The subclavian vein is the major vein of the arm, shoulder and neck. Its name means ‘under the clavicle’, due to the course it takes when entering the thorax.
We will discuss the detailed anatomy of this vein in order to give a three dimensional understanding. The vein has a great deal of clinical relevance, which will also be addressed in this article.
- Course and important relations
- Clinical points
- Related diagrams and images
Course and important relations
The subclavian vein is a paired large vein, one on either side of the body, and runs under the clavicle and anterior to the artery of the same name.
The diameter is approximately to that of the little finger. Each subclavian vein is a direct continuation of the axillary vein, which passes under the pectoralis minor muscle, and is renamed as the subclavian vein once it passed the lateral border of the first rib. At this point, the superficial vein known as the ‘cephalic vein’ has joined the axillary vein.
The vein now ascends to the medial border of anterior scalene muscle. From here it joins with the internal jugular vein to form the brachiocephalic vein. The brachiocephalic veins exist on both sides, however the brachiocephalic trunk (artery) only exists on the right hand side i.e. the subclavian and common carotid arteries arise directly from the arch of the aorta on the left side. The angle of union of internal jugular and subclavian vein is termed the ‘venous angle’ and is present on both sides.
The subclavian vein follows the subclavian artery and is separated from the subclavian artery by the insertion of the anterior scalene. Thus, the subclavian vein lies anterior to the anterior scalene while the subclavian artery lies posterior to the anterior scalene (and anterior to the middle scalene). The Subclavius muscle lies below the clavicle and joint the first rib inferiorly.
The phrenic nerve runs obliquely with the internal jugular vein and anterior to the anterior scalene muscle. Here it runs posterior to the subclavian vein on both sides and anterior to the root of the lung in the thorax.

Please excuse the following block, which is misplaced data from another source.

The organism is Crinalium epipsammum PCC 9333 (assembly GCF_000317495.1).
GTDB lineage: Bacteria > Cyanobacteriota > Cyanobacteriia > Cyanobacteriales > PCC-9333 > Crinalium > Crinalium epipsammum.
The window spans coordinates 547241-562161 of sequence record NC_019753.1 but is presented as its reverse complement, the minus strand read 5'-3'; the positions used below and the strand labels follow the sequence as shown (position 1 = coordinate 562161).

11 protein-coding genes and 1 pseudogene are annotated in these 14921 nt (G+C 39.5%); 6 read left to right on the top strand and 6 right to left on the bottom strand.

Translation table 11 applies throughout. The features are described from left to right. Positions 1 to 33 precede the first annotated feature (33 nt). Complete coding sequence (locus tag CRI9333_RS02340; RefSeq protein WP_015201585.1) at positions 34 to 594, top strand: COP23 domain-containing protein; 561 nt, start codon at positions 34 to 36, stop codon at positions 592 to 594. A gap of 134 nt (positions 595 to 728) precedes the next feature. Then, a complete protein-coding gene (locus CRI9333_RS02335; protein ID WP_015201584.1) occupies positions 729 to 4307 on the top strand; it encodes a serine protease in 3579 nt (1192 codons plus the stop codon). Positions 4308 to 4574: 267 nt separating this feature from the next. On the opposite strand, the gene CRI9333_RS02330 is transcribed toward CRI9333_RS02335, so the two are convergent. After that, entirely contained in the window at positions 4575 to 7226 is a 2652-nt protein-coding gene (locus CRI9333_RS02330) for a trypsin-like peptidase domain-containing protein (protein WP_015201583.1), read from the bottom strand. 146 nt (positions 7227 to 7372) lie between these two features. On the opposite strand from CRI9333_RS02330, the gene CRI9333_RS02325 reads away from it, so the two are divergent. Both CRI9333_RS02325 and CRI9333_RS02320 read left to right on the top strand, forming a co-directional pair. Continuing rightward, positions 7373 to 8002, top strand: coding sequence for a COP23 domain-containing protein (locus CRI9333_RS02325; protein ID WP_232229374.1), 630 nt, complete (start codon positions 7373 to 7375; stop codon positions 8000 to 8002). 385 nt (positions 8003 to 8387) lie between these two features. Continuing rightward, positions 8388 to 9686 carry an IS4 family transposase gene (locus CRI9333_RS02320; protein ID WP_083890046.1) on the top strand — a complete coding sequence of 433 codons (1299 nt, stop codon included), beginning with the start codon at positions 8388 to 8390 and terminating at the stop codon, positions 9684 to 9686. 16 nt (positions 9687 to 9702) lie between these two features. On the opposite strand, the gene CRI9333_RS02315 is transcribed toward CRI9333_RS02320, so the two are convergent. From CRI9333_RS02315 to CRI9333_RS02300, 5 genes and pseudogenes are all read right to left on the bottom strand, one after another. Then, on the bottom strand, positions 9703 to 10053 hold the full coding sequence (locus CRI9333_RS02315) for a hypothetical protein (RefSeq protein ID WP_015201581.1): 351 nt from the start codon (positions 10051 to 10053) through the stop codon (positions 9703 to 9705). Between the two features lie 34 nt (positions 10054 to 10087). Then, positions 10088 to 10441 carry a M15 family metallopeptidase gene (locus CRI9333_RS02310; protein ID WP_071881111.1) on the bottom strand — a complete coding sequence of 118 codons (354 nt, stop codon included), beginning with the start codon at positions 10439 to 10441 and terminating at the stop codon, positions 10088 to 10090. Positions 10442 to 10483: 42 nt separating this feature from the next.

There are pairs of valves at the end of the subclavian vein.
The subclavian vein receives venous blood from the internal and external jugular veins of the lateral cervical region, as well as the dorsal scapular vein which drains the region of the same name, as well as the anterior jugular vein, which lies on the front of the neck.
Near the junction of the left subclavian vein and the left internal jugular vein, is where the thoracic duct drains.
Within the lympatic system, is lymph, which consists mainly of solutes and water, in addition to chylimocrins which are the bodies transporters of lipids from the intestines.
In a similar fashion, the right thoracic duct drains into the junction between the right subclavian vein and right internal jugular vein.
Central venous access
If a patient has lost a great deal of blood, or is very difficult to cannulate, central venous access is sometimes required through major veins of the neck. Subclavian vein is one of them. The main purposes behind the catheterization are long term venous access with minimal infections and central venous pressure monitoring. This involves piercing the subclavian vein with a large bore cannula like Swan-Ganz catheter in order to administer fluid and medication.
The commonest site of clavicular fracture is the middle third. When the bone fractures, the medial segment is pulled upward by the sternocleidomastoid, and the lateral segment is pulled downward by the pectoral muscles and weight of the upper limb. The medial fractured segment therefore may cause compression of the subclavian vessels in the clavicular region, including the vein, which lies anterior to the scalenus anterior.
Subclavian vein thrombosis
This complication is associated with indwelling catheters left in situ for long periods. The catheters induce turbulent blood flow and hence promote abnormal clotting.